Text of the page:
Get your music heard by key influencers

It’s worth paying a few bucks to get your music heard by people who can move your career forward. Fluence allows you to reach music bloggers, music directors, producers, other acts in your genre, and more.

You can even submit your stuff to me for mixing/mastering or promotional advice. If I like it, I’ll share it with my non-insubstantial following on Twitter.

And now that that’s all done, you’re ready to begin your promotion!

Did I miss anything?

I could write an entire post on any one of these items, so obviously I’ve kept the details sparse. Ask me anything, and I’ll do my best to clarify in the comments!

Planning Your Next Album 

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Photo by Daniel Kulinski

In this article

Join the Conversation

  • Great job on this article. Great tips, I started a blog called thinkingmusician.com which helps musicians evolve into a music’preneurs (if that’s a word). This is the breed of a new generation and slowly we’re evolving into thinking musicians. I’m referring this article to my subscribers. Thanks

  • Well Said!!

  • Bram Bessoff

    Here’s one to add to the list, set up your sales reporting and even start a presale campaign so your title charts on the first week of release. Any artist can report their sales to Soundscan and get on the billboard charts with http://www.indiehitmaker.com

  • Eki Abrams

    This is just what I needed. Incredible summary – thank you so much.

  • Absolutely awesome article. I’ve done most of this in sequential order. My group (hip hop group) has a single that’s mixed and mastered, we have a domain name for our independent label, we actually just had a photo shoot and waiting for the edited pictures, getting a professional to write up our bio, and were currently working on our email list ( currently as in as I’m writing this my 5 man team is sitting in McDonald’s reaching out to potential fans on the Internet and in the neighborhood to sign up to our email list). Anyway i say all that to say this article is right on and it feels good every now and again to have confirmation that your doing the right thing.

  • Faith

    What exactly does a remix kit consist of?

  • Hi Brian, thanks for the promotion advice. I have a new album coming out on June 1, so the timing of this article couldn’t be better. I sent you the Soundcloud files for my album, and would love your feedback. Great article!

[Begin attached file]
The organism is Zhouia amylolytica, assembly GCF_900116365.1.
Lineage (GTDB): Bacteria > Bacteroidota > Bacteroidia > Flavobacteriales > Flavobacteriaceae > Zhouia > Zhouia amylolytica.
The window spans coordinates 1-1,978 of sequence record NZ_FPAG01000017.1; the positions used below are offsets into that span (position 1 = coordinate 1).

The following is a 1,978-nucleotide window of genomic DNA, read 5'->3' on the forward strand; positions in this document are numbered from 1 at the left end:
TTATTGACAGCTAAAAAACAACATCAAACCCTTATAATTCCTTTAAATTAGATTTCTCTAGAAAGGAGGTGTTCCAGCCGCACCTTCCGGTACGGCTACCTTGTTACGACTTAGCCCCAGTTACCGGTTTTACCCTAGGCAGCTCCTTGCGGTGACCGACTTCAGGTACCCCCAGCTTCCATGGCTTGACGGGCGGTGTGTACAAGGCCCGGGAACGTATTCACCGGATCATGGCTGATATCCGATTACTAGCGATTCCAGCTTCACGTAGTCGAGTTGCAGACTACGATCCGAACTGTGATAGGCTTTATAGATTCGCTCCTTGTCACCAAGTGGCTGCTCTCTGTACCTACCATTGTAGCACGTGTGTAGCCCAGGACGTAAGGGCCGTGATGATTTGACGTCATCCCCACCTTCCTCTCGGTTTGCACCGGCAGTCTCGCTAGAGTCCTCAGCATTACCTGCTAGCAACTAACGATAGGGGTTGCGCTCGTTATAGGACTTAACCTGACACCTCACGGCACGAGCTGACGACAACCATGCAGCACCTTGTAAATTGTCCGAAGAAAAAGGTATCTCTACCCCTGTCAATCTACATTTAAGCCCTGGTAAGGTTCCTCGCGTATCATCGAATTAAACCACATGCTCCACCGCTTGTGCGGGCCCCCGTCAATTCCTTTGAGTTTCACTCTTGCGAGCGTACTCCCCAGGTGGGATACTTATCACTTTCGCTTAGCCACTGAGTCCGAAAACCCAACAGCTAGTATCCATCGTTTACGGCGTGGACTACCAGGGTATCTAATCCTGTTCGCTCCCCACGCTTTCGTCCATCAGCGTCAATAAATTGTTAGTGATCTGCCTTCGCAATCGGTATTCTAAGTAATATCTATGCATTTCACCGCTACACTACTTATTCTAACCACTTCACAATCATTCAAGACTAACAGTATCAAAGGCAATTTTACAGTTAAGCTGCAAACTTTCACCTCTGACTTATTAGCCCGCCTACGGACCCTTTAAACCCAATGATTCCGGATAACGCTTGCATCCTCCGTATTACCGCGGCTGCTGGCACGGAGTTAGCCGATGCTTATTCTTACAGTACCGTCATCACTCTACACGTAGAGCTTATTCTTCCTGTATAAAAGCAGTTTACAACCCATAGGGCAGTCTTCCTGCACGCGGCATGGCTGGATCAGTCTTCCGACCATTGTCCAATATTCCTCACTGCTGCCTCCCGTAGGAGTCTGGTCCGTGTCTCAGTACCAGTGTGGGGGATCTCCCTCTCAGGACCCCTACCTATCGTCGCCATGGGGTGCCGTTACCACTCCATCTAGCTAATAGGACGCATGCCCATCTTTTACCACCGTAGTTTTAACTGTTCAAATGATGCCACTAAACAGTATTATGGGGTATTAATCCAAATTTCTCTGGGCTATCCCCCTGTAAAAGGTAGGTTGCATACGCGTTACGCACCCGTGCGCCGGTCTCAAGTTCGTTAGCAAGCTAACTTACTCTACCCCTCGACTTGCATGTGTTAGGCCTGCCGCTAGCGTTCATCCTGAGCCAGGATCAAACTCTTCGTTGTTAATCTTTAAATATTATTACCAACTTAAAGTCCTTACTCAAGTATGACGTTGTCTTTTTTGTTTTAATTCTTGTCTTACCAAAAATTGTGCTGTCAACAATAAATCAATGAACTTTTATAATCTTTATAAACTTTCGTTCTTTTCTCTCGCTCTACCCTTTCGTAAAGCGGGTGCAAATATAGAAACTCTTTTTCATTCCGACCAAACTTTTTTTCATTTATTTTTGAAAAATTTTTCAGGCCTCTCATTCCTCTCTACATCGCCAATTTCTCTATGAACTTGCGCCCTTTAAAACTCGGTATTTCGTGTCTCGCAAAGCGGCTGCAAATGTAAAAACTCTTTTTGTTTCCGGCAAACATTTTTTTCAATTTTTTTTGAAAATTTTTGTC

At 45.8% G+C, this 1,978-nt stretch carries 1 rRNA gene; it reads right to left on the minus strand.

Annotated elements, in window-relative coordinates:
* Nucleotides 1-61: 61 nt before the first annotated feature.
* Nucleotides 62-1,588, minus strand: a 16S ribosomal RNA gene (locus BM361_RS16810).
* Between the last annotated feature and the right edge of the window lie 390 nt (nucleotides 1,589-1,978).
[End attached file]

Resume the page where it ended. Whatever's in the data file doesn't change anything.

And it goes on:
• john colmon

    Great job Chris. It’s a slew of info for managers and artist alike.

  • Terrance Jones

    That was a damn good article, very informative with new gems to add to my reportoire. Thanks a lot!!!!

  • I’ve used these things to my advantage. Thanks for posting this as a reminder for myself and brand.

  • Tiyana Payne

    Awesome! Very valuable information and with my new album dropping May 19th the timing couldn’t have been more perfect! Great job!

  • Excellent!

  • mothrafan

    1 correction: even with CD Baby Pro, you’ll only be automatically affiliated with the PRO of your choosing if you’re over 18. If you’re under, you have to pay the PRO and do it yourself. CD Baby doesn’t tell you that part.

  • Nice list. As Bram mentions below, only thing I’d suggest adding is if you plan on selling your CD, etc. at live shows, then you should register with Indiehitmaker.com so you can report all your live venue sales to Soundscan.

  • Excellent. Thank-you

  • Thanks! Good luck with your promo!

  • That’s up to you. I normally just include vocals in 24-bit .wav format, and an mp3 of the original track, zipped up with the filename SONGNAME_xxxBPM.zip.

  • Cara Ashbey

    Hire a publicist (says the publicist) Hahahah

    But in all seriousness, make sure you have a promotional plan in place or have someone that you are going to hire!

  • Marina V

    Great article, thanks!! I just learned of AudioKite!

  • ApathyNihilism

    What did the trademark search cost? Did it cover multiple markets and products (for example, doesn’t merchandise require its own trademark search)? Thank you.

  • Porangui

    Great article!! Curious if you have done this and your thoughts on it, but creating an artist profile on Spotify. Then sharing your curated playlists that include your music along with other artists you love. Fans/influencers share and the word spreads. Thoughts? worth adding to the list?

  • Josh LeBang

    This article is a blessing. I’ve released projects in the past and left out some of these keys steps. We live and we learn so thank you for the wise counsel and the knowledge I gained today

  • Stefanie Howlett

    GREAT article! Thanks!

  • Awesome! Thanks for being a part of that community. Glad the article was helpful, and wishing you much success with your new EP.

    Follow me on Twitter: @ChrisRobley

  • Robin Cook

    You also need to get a UPC/IRC code and register those with Nielson SoundScan BDS – this is super important if you are getting any radio play as Neilson BDS tracks those plays and reports that to Billboard (if you ever so happen to chart) 🙂

  • Sometimes yes. Particularly community radio stations (and some college stations), they’ll often want discs on the shelves.

  • Pricey, but if the music and the targeted stations/DJs are aligned, it CAN be worth it. Just do your research first and make sure you’re hiring a reputable radio promoter with a proven record in your genre.